Rethinking School Start Times: Health and Success

Categories: Child Education


When we think about ways to improve education, we often focus on curriculum, teaching methods, or technology in classrooms. But what if the key to enhancing student success lies not in what happens during school, but in when school starts? The idea that schools should start later in the morning is gaining traction, and for good reason. There's a growing body of evidence suggesting that pushing back the school day can significantly benefit students' mental and physical health, as well as their academic performance.

It’s time to ask: are we doing students a disservice by starting school so early?

Historical Context and Current Scenario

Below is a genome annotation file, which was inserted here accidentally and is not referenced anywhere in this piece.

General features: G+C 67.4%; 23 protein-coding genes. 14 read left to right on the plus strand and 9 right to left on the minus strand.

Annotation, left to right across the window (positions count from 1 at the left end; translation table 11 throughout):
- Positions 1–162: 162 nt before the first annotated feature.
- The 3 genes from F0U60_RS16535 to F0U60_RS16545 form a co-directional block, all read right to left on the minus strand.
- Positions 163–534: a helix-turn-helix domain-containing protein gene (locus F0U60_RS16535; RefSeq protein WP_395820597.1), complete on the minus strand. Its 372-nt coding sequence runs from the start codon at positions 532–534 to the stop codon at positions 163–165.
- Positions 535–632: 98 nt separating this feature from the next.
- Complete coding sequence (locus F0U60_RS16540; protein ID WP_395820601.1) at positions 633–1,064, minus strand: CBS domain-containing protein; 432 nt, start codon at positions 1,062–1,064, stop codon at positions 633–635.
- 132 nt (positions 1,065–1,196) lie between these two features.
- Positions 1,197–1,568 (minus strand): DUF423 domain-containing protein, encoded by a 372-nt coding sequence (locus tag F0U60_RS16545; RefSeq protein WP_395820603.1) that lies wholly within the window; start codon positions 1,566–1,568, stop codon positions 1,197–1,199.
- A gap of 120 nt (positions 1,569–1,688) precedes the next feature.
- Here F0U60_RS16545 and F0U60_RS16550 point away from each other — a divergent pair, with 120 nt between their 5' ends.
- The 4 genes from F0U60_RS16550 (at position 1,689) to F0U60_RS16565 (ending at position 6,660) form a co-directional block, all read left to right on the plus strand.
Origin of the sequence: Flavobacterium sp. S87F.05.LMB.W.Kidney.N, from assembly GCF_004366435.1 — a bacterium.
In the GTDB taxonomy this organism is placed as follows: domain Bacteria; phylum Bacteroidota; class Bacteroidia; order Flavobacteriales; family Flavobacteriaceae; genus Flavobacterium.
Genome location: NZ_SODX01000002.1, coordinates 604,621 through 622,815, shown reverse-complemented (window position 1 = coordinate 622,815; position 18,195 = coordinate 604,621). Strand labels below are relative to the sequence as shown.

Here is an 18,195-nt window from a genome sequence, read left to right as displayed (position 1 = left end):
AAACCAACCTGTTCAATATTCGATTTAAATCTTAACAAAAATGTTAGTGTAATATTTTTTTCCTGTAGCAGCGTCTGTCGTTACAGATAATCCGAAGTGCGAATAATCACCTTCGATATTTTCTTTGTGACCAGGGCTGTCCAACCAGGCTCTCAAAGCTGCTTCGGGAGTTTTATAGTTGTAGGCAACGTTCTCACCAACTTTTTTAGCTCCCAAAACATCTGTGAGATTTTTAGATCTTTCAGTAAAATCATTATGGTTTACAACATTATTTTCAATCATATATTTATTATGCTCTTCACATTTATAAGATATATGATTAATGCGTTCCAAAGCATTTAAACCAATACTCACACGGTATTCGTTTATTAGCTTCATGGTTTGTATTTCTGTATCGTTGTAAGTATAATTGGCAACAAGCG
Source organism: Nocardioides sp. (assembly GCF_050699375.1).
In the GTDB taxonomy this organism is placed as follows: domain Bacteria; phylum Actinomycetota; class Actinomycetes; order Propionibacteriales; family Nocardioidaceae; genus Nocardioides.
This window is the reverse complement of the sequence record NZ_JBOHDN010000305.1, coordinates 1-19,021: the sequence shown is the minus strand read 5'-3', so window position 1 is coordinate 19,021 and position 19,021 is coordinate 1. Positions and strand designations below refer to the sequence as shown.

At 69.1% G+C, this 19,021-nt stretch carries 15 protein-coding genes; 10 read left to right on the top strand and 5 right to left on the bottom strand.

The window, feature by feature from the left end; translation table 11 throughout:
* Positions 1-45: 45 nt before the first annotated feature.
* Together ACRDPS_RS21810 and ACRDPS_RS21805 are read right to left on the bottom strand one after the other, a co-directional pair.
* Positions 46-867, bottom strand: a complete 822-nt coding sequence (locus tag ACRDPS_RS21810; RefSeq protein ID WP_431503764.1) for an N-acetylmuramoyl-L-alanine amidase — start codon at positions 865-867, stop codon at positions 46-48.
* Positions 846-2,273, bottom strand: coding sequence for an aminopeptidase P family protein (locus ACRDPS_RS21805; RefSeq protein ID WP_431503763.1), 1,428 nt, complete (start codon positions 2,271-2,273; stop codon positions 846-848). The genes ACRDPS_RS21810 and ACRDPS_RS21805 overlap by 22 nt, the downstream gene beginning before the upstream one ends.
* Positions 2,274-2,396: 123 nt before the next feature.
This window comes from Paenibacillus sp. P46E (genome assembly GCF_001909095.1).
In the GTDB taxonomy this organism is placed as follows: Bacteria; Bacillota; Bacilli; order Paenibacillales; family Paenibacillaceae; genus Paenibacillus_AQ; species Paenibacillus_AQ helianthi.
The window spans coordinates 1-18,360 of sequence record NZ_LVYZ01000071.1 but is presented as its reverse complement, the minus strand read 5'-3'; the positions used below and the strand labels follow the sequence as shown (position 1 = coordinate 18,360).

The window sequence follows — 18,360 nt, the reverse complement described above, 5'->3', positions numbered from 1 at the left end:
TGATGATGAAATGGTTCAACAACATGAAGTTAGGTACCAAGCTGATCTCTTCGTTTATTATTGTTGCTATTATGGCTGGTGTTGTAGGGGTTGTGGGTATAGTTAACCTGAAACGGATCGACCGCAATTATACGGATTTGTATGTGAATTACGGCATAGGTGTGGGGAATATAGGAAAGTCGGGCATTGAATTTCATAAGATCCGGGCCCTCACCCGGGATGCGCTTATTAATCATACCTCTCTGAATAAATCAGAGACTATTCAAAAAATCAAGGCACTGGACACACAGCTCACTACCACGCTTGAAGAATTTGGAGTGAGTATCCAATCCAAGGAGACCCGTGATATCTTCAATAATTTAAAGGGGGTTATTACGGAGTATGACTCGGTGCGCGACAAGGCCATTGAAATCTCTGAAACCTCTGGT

Traditionally, most schools have started early in the morning, a practice that dates back to an era when a majority of Americans were engaged in agriculture and early rising was necessary for farm work. Today, however, the scenario is vastly different, with less than 2% of the population engaged in farming. Despite this shift, school start times have remained largely unchanged.

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Currently, many schools begin as early as 7:30 a.m., a schedule that can be brutal for teenagers who are biologically wired to sleep later.

In recent years, the push to shift school start times has gained momentum, driven by mounting research on adolescent sleep patterns and health. The American Academy of Pediatrics and the Centers for Disease Control and Prevention have both advocated for later start times, citing health benefits and improved academic performance. However, changing school schedules is complex, involving transportation, after-school activities, and impacts on family routines.